The glacier volcano Eyjafjallajökull became notorious in 2010 after a sudden and violent eruption, causing havoc to European air traffic and stumping television anchors across the globe as they tried to pronounce its equally intimidating name.
In Iceland however, the volcano was already quite notorious as there, you can find the home of one of the country’s most infamous trolls, Gilitrutt.
A few centuries ago, a young and hardworking sheep farmer lived in the lowlands under Eyjafjallajökull. Recently married to a beautiful local girl, he hoped they could raise sheep and take care of the farm together. However, the girl was quite lazy and paid the farm very little attention, much to the grievance of the young farmer.
One fall morning, the farmer thought he would attempt to enthuse her about her farm work. He gave his wife wool from a freshly reared sheep and asked whether she’d be interested in weaving it into fabric for the summer. The girl promised she would do it, but when fall turned into winter, she hadn’t even touched the wool.
One evening, when the farmer was out working, a large and hefty woman arrived at the farm asking for a small favour. After helping out the woman, the girl asked if she could do some work for her in return—to weave the wool in time for summer.
The woman was happy to oblige, stating she would bring the fabric back to the farm on the first day of summer. However, when the girl asked what she would want as payment for the work, the woman said:
“Not much. If you can guess my name in three attempts, we are even.”
The girl agreed to these terms, and the woman left with the wool.
As the days passed, the farmer began asking about the wool. His wife told him not to concern himself with it as the fabric would be ready on the first day of summer. But when spring rolled in, the girl became increasingly worried; how was she going to guess that woman’s name?
Noticing that his wife was getting more and more upset with each passing day, the farmer asked her what was causing her so much grief. After telling him about her encounter with the large woman, the farmer became frightened. He knew that this was no ordinary woman but a troll… a troll that was planning to kidnap his wife to Eyjafjallajökull volcano if she couldn’t correctly guess her name.
The farmer decided to take a walk, contemplating a solution to his wife’s current predicament. He hiked up Eyjafjallajökull and found a large cave. Inside, he saw a large woman weaving and singing.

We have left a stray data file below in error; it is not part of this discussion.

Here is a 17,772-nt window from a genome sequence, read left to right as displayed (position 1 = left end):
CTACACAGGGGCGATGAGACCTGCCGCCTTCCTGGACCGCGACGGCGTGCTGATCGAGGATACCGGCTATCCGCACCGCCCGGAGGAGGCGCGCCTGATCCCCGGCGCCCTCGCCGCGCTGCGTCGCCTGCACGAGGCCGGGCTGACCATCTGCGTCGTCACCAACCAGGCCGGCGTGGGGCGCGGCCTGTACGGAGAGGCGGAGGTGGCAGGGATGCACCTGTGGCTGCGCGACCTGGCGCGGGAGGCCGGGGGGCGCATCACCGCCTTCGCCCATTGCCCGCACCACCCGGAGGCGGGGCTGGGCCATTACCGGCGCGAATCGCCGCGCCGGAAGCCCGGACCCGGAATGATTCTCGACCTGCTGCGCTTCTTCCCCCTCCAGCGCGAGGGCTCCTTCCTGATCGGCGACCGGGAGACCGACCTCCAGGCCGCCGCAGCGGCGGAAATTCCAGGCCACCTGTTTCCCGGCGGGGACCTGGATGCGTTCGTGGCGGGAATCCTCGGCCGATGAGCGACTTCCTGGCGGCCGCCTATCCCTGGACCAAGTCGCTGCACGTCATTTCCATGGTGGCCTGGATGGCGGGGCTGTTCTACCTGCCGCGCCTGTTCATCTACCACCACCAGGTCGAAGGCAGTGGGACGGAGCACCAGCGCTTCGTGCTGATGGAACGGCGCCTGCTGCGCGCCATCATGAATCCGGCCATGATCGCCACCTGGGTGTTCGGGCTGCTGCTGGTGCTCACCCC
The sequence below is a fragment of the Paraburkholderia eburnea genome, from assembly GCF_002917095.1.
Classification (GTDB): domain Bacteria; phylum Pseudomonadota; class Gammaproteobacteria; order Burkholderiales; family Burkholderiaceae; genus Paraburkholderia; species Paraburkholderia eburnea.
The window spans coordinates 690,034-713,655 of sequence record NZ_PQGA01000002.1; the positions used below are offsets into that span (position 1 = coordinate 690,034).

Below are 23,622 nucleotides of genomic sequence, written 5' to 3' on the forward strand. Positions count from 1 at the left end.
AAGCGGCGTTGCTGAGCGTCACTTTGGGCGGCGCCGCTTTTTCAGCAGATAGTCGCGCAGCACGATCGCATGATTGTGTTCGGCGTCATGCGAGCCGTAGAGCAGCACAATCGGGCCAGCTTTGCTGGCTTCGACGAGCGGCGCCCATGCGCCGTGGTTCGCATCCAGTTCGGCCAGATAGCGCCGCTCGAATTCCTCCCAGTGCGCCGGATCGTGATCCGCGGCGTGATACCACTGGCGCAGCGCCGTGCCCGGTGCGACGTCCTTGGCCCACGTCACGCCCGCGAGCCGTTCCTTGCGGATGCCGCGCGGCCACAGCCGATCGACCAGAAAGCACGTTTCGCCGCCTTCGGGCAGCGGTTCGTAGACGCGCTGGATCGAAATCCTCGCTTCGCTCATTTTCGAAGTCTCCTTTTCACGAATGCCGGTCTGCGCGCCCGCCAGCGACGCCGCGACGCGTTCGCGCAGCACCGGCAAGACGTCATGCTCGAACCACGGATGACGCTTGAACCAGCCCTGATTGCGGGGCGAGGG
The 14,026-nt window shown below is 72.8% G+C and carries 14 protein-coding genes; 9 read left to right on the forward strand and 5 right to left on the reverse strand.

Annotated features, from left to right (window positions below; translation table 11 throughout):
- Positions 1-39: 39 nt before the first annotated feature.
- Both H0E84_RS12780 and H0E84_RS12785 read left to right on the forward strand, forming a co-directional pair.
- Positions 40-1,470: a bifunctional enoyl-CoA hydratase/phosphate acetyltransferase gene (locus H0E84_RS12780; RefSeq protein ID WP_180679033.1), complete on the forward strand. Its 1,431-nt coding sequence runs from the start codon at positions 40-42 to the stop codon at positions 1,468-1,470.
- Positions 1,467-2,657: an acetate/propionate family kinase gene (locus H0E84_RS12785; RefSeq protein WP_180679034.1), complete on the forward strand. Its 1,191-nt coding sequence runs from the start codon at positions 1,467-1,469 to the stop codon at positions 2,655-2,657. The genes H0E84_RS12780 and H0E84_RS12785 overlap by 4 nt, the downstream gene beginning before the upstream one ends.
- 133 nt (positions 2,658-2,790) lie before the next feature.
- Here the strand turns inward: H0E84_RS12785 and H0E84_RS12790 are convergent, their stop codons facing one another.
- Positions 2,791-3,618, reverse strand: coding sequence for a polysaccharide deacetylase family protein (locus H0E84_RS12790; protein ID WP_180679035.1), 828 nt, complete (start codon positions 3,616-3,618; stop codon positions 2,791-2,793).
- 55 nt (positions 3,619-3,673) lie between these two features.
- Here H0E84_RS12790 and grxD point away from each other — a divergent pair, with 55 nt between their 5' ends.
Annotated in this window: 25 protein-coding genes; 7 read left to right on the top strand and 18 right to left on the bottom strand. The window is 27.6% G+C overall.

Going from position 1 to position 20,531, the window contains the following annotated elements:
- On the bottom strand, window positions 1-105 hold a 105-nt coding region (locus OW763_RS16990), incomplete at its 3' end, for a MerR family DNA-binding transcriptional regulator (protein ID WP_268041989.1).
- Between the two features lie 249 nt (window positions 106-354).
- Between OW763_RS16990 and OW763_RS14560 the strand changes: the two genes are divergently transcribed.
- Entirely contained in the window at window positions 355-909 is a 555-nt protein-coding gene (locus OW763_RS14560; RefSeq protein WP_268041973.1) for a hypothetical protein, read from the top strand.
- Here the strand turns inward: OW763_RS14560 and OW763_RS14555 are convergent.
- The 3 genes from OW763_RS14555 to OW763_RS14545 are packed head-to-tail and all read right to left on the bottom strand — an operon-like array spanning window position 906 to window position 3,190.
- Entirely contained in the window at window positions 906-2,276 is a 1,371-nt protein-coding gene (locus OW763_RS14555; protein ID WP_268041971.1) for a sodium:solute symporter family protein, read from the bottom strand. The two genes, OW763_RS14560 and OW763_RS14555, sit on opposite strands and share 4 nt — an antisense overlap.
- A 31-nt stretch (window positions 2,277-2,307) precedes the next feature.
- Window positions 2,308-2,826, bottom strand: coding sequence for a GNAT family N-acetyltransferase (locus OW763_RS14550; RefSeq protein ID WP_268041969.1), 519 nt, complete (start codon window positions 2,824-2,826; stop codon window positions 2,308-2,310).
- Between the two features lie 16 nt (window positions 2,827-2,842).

“Heigh-heigh and ho-ho. Housewife doesn’t know. Heigh-heigh and hey-hey, Gilitrutt is my name.”
The farmer couldn’t believe his luck! He went home and wrote down the name Gilitrutt on a piece of paper, though decided not to tell his wife what had happened. This, surely, would motivate her to take her farm work seriously?
On the morning of the first day of summer, the young housewife was so distraught, she couldn’t even get dressed. Crying, she bode farewell to her husband, believing that she would be killed in a just few hours. In a moment of weakness, her husband took pity and told her not to worry. He handed her the piece of paper with the name written on it.
The poor girl was still shaking with fear, and since she was not sure if he’d gotten the name right, she asked him to stay with her when the troll came back with the wool. But her husband said that since she made a deal with the troll alone, she must face the consequences alone, and then he left to tend to his flock.
Shortly thereafter, the girl heard a loud noise and the large woman came bursting in. She threw a bag with the newly woven fabric on the floor and yelled:
“What is my name? Tell me my name now!”.
Scared out of her wits, the girl answers: “Signý?”.
“That is not right. No, that is not right. Guess again, housewife,” answered the troll.
“Is it Ása?” asked the farmer’s wife.
“That is not right. No, that is not right. Guess again, housewife,” demanded the ogress.
The girl took a deep breath and finally asked, “Could it be… Gilitrutt?”
Hearing her name spoken out loud startled Gilitrutt so much that she fell to the floor, causing such a loud bang that the neighbouring farmers thought the volcano had erupted. She then ran up to Eyjafjallajökull’s snowy summit and was never seen, nor heard from again.
Relieved to be alive, the girl vowed that she would become a hard worker. Having learned her lesson, the young wife would weave her own wool forever more.